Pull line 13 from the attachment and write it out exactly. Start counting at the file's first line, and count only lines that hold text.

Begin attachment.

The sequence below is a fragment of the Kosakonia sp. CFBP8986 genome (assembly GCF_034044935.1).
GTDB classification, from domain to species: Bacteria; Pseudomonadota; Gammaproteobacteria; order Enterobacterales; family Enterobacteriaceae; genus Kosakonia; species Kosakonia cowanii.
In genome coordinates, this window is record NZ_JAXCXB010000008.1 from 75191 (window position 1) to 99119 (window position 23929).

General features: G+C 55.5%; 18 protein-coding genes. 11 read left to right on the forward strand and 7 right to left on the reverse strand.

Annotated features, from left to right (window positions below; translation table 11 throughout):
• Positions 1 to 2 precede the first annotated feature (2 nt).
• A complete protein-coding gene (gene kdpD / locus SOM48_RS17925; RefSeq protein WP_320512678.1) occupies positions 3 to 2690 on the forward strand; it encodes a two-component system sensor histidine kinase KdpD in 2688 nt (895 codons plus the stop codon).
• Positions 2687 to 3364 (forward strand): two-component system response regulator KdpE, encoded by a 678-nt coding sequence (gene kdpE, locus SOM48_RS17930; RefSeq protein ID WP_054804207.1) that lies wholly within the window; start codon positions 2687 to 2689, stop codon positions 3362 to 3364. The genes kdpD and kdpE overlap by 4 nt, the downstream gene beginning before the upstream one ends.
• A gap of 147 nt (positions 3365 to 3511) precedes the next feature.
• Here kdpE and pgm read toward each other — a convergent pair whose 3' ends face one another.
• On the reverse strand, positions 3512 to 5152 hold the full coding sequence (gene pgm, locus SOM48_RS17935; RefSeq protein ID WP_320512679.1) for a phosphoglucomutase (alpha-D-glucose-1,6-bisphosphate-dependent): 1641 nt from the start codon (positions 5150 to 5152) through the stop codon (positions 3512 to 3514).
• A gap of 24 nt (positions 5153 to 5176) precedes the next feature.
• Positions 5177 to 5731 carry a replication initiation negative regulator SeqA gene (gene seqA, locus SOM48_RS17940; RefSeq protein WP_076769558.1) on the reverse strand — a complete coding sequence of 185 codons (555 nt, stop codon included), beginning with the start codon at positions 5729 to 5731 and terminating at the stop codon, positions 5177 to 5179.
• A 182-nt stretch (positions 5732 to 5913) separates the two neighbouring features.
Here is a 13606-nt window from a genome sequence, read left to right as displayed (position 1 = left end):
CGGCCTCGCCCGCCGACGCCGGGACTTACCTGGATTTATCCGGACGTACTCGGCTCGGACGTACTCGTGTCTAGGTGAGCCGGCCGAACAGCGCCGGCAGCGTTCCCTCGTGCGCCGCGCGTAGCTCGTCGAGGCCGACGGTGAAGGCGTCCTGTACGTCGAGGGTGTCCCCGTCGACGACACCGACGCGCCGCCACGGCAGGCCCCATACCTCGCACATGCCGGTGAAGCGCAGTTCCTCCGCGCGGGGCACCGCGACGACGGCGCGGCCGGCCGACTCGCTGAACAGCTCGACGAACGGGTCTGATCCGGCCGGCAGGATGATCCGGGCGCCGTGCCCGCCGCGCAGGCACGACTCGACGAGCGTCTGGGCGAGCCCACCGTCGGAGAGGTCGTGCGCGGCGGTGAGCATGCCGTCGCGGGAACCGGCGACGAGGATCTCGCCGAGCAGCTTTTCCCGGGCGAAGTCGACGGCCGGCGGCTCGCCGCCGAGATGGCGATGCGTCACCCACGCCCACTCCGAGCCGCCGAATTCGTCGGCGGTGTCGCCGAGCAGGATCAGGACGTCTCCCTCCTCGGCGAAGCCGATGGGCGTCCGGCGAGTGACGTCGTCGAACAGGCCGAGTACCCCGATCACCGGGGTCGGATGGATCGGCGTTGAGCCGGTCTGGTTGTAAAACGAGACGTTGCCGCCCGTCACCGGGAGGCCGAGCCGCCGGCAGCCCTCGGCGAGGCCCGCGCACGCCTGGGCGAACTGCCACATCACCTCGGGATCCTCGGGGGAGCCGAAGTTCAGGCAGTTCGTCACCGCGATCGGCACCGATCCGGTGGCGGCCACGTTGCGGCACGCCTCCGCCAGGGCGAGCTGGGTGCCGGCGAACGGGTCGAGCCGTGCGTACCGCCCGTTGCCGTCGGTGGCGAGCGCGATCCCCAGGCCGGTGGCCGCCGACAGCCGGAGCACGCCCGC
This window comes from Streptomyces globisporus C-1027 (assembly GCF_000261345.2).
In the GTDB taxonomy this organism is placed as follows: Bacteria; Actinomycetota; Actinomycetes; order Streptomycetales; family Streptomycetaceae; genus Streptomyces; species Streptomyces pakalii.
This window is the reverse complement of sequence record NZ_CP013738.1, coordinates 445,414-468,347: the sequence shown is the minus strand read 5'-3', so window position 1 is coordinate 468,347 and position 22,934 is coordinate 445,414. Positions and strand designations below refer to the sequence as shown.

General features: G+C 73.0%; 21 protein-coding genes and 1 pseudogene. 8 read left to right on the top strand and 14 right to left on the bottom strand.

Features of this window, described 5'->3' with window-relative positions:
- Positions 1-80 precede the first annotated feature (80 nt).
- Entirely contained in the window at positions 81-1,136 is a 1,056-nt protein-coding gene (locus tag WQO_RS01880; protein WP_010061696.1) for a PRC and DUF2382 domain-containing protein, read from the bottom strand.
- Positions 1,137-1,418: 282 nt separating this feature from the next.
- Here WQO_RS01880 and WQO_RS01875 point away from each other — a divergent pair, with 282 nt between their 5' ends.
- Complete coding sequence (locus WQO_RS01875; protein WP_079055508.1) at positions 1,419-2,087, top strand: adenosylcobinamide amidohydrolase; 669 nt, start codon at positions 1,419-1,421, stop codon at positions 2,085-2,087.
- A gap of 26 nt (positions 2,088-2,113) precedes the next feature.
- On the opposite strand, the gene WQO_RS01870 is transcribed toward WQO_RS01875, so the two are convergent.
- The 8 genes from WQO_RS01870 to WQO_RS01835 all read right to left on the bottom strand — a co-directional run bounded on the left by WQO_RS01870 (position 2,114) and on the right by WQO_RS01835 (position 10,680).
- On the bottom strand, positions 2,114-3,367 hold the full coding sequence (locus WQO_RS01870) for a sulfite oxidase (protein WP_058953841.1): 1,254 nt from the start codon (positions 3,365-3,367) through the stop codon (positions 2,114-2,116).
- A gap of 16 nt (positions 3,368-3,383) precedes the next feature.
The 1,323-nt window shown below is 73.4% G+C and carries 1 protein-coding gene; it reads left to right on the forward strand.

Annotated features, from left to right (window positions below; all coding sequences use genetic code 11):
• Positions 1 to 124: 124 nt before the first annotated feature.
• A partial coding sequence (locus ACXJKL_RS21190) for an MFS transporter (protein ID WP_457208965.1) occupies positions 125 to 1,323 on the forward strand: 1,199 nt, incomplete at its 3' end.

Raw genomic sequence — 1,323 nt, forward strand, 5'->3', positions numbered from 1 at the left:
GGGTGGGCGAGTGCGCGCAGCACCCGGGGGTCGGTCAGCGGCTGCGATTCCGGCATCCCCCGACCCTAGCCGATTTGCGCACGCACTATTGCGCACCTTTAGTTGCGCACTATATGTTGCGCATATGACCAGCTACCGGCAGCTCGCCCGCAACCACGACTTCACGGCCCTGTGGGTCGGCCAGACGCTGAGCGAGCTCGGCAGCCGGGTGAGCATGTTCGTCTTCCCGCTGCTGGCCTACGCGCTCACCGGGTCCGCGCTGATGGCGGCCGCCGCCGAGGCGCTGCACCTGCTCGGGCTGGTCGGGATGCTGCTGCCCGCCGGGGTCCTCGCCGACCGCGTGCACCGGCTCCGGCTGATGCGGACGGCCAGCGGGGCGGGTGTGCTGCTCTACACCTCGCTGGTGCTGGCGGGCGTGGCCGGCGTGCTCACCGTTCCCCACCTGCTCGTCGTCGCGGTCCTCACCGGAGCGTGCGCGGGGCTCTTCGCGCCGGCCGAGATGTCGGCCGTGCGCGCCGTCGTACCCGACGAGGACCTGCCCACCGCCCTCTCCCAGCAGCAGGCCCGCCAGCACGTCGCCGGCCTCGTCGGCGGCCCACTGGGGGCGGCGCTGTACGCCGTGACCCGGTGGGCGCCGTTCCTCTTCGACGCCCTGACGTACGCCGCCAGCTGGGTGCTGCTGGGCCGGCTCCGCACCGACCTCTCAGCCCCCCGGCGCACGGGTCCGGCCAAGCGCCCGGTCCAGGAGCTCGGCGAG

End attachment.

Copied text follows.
• Positions 5177 to 5731 carry a replication initiation negative regulator SeqA gene (gene seqA, locus SOM48_RS17940; RefSeq protein WP_076769558.1) on the reverse strand — a complete coding sequence of 185 codons (555 nt, stop codon included), beginning with the start codon at positions 5729 to 5731 and terminating at the stop codon, positions 5177 to 5179.